Richard Derus's Reviews > The Storm at the Door

The Storm at the Door by Stefan Merrill Block
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Apr 17, 2011

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Read in April, 2011

The Book Report: What happens when a naive young woman meets a tall, dark, and handsome young man on the eve of WWII? He's charming, he's witty, he's intense, and he's going away to war in the Navy. Give up? They get married! When TD&H comes home after only a few months, spends some time in a hospital for the non-physically wounded, and is discharged, the course of the future is set.

The author's maternal grandparents are the protagonists of this novel. He wrote it as a novel, in my opinion, because the drama inherent in this tale of madness, manic depression, motherhood, and untimely death demands things that mere reportage can't deliver. I can't imagine how Mr. Block's mother must feel, seeing her parents' hellish agonies spread wide for the world to view. I can't think it was done without at the minimum consulting her. But this act of revelation, this telling of the disintegration of a family, of a man's mind, and of the consequences of naivete, cannot have been easy for the lady to take in, even fictionalized and told through her son's eyes. I don't know if this is a brave book, or merely a sensational appropriation of the pain of the past.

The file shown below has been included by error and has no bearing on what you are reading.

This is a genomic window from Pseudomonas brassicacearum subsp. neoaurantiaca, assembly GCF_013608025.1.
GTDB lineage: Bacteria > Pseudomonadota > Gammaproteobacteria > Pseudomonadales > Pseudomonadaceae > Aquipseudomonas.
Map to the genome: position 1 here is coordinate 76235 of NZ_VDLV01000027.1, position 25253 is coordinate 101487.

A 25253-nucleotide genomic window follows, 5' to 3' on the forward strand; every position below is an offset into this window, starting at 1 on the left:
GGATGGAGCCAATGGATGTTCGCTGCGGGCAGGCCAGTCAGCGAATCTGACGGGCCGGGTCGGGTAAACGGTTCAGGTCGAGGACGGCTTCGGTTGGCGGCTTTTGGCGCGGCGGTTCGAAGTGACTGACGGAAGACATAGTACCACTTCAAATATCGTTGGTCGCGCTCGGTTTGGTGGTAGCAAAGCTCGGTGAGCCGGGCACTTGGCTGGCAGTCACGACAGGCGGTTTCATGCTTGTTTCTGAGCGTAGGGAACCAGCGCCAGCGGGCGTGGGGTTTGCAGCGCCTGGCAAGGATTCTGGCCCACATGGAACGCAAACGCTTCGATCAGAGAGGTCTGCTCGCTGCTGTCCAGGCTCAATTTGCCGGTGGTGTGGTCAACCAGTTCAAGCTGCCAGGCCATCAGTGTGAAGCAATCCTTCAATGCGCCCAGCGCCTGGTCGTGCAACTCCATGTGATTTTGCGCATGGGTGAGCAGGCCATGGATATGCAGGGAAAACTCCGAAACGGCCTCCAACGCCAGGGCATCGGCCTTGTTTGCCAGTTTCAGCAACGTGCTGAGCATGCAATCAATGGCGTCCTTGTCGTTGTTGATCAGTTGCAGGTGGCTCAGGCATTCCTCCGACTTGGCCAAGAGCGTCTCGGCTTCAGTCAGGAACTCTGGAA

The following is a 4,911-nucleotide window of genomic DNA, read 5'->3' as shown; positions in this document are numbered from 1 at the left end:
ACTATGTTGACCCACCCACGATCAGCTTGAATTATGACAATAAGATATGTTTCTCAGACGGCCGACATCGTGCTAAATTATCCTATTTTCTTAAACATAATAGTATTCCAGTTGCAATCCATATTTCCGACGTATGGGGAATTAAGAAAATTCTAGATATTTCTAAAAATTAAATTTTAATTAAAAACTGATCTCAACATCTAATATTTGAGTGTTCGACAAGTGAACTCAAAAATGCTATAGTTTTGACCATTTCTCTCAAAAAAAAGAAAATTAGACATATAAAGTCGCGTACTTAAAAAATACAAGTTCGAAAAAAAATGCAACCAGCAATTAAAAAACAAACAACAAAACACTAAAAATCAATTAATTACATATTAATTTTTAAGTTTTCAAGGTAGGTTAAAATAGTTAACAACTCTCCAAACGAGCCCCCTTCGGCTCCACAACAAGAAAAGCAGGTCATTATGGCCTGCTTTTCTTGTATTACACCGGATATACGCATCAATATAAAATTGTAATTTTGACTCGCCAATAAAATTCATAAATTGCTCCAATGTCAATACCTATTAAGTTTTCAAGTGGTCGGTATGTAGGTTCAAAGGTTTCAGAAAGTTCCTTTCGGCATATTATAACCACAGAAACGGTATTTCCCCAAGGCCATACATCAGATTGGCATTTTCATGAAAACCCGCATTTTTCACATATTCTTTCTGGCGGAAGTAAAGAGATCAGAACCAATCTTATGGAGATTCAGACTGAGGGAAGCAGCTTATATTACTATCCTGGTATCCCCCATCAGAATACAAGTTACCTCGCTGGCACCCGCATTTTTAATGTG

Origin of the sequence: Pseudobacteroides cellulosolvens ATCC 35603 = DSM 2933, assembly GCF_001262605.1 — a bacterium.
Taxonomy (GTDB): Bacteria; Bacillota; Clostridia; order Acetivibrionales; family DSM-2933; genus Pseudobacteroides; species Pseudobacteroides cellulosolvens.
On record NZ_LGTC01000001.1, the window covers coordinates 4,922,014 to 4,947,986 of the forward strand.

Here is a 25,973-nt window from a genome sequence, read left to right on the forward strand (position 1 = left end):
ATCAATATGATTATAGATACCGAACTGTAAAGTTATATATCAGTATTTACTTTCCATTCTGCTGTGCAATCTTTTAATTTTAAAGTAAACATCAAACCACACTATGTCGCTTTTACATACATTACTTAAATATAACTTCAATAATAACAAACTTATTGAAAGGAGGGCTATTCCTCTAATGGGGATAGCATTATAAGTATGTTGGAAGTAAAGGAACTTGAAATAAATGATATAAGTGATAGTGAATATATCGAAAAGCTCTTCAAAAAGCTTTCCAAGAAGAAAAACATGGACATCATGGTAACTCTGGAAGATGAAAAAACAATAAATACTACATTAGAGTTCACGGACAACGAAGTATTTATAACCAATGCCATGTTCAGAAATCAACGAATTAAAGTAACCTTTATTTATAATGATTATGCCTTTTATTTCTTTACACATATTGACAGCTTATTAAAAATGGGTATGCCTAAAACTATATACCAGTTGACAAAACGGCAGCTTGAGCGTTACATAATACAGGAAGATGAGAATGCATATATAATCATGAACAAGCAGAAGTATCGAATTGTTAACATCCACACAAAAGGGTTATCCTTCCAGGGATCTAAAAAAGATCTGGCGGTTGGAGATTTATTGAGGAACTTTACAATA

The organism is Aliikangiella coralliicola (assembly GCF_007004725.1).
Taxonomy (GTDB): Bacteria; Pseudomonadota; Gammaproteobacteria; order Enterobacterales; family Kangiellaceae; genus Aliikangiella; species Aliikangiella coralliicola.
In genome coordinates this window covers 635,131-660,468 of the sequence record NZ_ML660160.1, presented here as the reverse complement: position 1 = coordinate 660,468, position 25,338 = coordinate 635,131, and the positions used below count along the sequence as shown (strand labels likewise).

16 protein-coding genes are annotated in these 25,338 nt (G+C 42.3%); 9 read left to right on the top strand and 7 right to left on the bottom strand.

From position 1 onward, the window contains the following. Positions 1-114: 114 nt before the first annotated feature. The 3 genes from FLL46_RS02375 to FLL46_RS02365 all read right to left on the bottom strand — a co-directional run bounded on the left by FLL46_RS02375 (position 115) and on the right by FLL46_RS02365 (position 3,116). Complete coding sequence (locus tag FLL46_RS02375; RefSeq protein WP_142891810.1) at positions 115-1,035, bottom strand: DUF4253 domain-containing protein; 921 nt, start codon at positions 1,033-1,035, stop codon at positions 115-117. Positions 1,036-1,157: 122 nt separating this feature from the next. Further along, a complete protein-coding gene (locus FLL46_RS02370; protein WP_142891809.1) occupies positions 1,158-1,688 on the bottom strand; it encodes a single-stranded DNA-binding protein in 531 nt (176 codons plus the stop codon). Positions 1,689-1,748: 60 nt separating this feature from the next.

My Review: NOT FOR THE SQUEAMISH. The scenes in the fictionalized madhouse outside Boston are extremely hard to read with equanimity. It's not some neo-Victorian hotbed of cruelty; no, it's far worse; it's modern bureaucratized Kafkaesque insensitivity, callousness, and self-aggrandizement causing the final dissolution of a man's mind and spirit. It's horrible, in that sense. The author's rather dead-pan prose makes this quality of coldness so much more vicious than a highly emotive or overblown and descriptive style would have done.

The author's grandfather died many years before he was born. His grandmother, however, lived on to be a burden to her family during her own descent into dementia. Mr. Block deals with every strain of mental disease in this book. It isn't a jolly little bagatelle, but it is quite an accomplishment for someone so obnoxiously young (not even thirty!) to come to grips with so many strands of the pain of the past in this public way. It makes up in courage and rightness for what it lacks in smiling, sunshiney pleasures of reading. It's the kind of book I don't exactly recommend to people, so much as alert them to it and allow them to decide what to do with the knowledge. Don't be fooled. This book will change you, it will challenge you, and it will make your synapses fire in strange and new constellations of emotion and empathy.

You may not like that. Prepare for it. I think you'll be better off for having read the book.
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